Source: Scientific American 28 August 1897, pp 137-8

Left: Double harp-guitar: 1915

No, not Photoshop. This is real. It was invented by Paul Gardie of Chicago, a blind musician. The guitar neck is fixed to the upper part of the body.

It combines a 6-string guitar and 8-string harp. It was not a one-off; it appears that eight or nine examples were made, of which four appear to survive.

Note that the harp string tuning pegs are at the top of the instrument.

You can find a great deal more information here.

Left: Paul Gardie with his double harp-guitar: 1915

Gardie took out a US patent for his instrument. (1,183,369 dated May 1916)

Left: Harwood double-hole harp-guitar: circa 1900

This is a Harwood harp-guitar, its most arresting feature being the double-soundholes, which gives the instruement an undoubtedly lugubrious look. While my guitar gently weeps...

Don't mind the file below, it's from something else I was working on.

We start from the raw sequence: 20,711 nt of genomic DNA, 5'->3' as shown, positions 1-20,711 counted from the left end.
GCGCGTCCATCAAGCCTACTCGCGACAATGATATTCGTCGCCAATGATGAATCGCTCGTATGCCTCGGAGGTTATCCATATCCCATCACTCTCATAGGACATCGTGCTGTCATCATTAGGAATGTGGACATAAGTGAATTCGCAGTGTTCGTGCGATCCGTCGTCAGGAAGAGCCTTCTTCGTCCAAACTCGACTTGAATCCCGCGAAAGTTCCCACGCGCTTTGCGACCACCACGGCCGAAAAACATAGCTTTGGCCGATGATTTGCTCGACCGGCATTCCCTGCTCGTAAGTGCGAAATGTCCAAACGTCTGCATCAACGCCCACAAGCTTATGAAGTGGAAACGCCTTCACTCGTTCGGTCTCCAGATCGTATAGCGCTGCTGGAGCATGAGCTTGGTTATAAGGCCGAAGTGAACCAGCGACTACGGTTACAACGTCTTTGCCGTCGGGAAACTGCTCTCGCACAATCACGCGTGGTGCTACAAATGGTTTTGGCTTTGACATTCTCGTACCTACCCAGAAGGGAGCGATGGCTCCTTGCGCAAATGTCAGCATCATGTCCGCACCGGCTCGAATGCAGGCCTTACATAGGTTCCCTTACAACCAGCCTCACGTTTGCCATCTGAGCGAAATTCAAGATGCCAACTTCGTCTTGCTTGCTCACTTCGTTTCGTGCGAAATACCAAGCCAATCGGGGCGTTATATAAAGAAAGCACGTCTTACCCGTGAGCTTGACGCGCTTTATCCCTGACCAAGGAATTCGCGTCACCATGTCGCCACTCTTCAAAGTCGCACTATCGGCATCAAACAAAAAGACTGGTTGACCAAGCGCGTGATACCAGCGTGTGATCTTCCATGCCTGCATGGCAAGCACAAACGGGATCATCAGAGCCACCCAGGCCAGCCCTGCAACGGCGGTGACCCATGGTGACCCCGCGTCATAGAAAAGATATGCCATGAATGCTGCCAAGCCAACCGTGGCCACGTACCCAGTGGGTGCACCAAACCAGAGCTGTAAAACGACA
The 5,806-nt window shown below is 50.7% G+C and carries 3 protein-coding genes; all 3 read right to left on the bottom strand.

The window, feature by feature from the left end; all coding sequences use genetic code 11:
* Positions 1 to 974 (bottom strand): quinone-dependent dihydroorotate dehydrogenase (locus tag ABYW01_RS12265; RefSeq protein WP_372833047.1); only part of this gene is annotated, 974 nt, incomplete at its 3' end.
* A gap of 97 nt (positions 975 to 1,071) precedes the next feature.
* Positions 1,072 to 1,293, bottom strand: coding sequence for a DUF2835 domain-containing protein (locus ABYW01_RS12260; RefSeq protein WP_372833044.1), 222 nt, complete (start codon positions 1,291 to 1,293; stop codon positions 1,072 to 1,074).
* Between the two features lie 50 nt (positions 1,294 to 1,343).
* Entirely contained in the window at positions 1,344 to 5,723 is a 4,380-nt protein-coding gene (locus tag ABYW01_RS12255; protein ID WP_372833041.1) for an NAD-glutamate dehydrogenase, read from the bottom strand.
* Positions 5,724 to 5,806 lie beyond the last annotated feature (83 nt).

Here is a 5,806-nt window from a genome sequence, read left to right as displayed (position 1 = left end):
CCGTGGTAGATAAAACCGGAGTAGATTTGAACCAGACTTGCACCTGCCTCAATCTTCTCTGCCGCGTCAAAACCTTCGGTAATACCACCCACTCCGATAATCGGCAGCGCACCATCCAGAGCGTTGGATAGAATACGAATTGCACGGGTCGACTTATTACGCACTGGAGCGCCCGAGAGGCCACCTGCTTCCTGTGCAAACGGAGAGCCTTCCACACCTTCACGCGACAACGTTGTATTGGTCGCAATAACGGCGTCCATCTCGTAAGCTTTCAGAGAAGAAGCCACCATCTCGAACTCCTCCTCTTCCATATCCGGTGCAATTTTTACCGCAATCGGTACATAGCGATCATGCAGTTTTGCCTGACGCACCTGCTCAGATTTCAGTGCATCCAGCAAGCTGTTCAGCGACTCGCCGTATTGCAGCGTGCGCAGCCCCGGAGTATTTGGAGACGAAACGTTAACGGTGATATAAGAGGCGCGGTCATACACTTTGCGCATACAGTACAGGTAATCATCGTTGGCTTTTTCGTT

There are 6 guitar strings on the right and 12 harp strings on the left. There are no frets on the left neck so it must have been just a structural support. The instrument was made by J W Jenkins’ Sons Music Co. of Kansas City, Missouri. Harwood was simply a brand name and not a person.

It was designed to withstand the tension of steel strings.

There is a mass of further information at

Left: Harwood double-hole harp-guitar: circa 1900

The Harwood harp-guitar as portrayed in their catalogue, giving dimensions and details.

I have to confess I have heard of none of the worthies listed as playing Harwood harp-guitars.


Left: 69-string bass guitar: 2022

This is Davide Biale; see him at

At a first look the instrument seems to comprise at least three bass guitars, with some strings being tripled. That adds up to 3 x 3 x 4 strings, which is only 36 strings. Clearly there is more going on

Biale has Previous. He has played 15-string and a 24-string versions of the instrument. And he also does a 0-string performance.